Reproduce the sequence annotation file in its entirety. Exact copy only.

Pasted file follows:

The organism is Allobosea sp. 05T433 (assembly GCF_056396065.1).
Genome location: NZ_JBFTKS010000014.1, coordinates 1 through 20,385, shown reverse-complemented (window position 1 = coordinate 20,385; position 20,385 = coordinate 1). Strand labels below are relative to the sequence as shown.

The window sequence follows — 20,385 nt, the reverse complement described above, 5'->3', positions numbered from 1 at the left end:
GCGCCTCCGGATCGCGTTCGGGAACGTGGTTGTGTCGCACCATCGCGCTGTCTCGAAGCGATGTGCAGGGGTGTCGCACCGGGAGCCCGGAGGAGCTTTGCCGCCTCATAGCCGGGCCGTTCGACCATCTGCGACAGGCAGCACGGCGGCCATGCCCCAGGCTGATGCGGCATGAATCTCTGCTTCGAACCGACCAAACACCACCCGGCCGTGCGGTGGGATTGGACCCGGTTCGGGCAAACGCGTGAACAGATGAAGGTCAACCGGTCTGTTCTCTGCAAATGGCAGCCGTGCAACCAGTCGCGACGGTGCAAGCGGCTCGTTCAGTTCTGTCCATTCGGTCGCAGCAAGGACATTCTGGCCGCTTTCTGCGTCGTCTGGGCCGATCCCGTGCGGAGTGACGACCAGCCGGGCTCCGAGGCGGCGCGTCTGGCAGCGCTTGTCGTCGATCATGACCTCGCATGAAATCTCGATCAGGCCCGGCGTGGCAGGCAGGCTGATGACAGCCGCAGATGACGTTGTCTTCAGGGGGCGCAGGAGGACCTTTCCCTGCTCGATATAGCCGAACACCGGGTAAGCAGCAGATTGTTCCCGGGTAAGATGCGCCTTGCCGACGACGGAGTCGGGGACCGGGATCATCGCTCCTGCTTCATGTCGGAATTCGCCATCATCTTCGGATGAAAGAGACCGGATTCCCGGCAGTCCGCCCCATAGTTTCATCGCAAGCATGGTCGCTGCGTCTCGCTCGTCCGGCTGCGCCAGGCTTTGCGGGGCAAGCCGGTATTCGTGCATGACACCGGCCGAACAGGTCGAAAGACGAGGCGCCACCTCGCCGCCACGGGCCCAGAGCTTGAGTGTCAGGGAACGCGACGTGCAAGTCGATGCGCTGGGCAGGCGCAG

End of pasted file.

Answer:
The organism is Allobosea sp. 05T433 (assembly GCF_056396065.1).
Genome location: NZ_JBFTKS010000014.1, coordinates 1 through 20,385, shown reverse-complemented (window position 1 = coordinate 20,385; position 20,385 = coordinate 1). Strand labels below are relative to the sequence as shown.

The window sequence follows — 20,385 nt, the reverse complement described above, 5'->3', positions numbered from 1 at the left end:
GCGCCTCCGGATCGCGTTCGGGAACGTGGTTGTGTCGCACCATCGCGCTGTCTCGAAGCGATGTGCAGGGGTGTCGCACCGGGAGCCCGGAGGAGCTTTGCCGCCTCATAGCCGGGCCGTTCGACCATCTGCGACAGGCAGCACGGCGGCCATGCCCCAGGCTGATGCGGCATGAATCTCTGCTTCGAACCGACCAAACACCACCCGGCCGTGCGGTGGGATTGGACCCGGTTCGGGCAAACGCGTGAACAGATGAAGGTCAACCGGTCTGTTCTCTGCAAATGGCAGCCGTGCAACCAGTCGCGACGGTGCAAGCGGCTCGTTCAGTTCTGTCCATTCGGTCGCAGCAAGGACATTCTGGCCGCTTTCTGCGTCGTCTGGGCCGATCCCGTGCGGAGTGACGACCAGCCGGGCTCCGAGGCGGCGCGTCTGGCAGCGCTTGTCGTCGATCATGACCTCGCATGAAATCTCGATCAGGCCCGGCGTGGCAGGCAGGCTGATGACAGCCGCAGATGACGTTGTCTTCAGGGGGCGCAGGAGGACCTTTCCCTGCTCGATATAGCCGAACACCGGGTAAGCAGCAGATTGTTCCCGGGTAAGATGCGCCTTGCCGACGACGGAGTCGGGGACCGGGATCATCGCTCCTGCTTCATGTCGGAATTCGCCATCATCTTCGGATGAAAGAGACCGGATTCCCGGCAGTCCGCCCCATAGTTTCATCGCAAGCATGGTCGCTGCGTCTCGCTCGTCCGGCTGCGCCAGGCTTTGCGGGGCAAGCCGGTATTCGTGCATGACACCGGCCGAACAGGTCGAAAGACGAGGCGCCACCTCGCCGCCACGGGCCCAGAGCTTGAGTGTCAGGGAACGCGACGTGCAAGTCGATGCGCTGGGCAGGCGCAG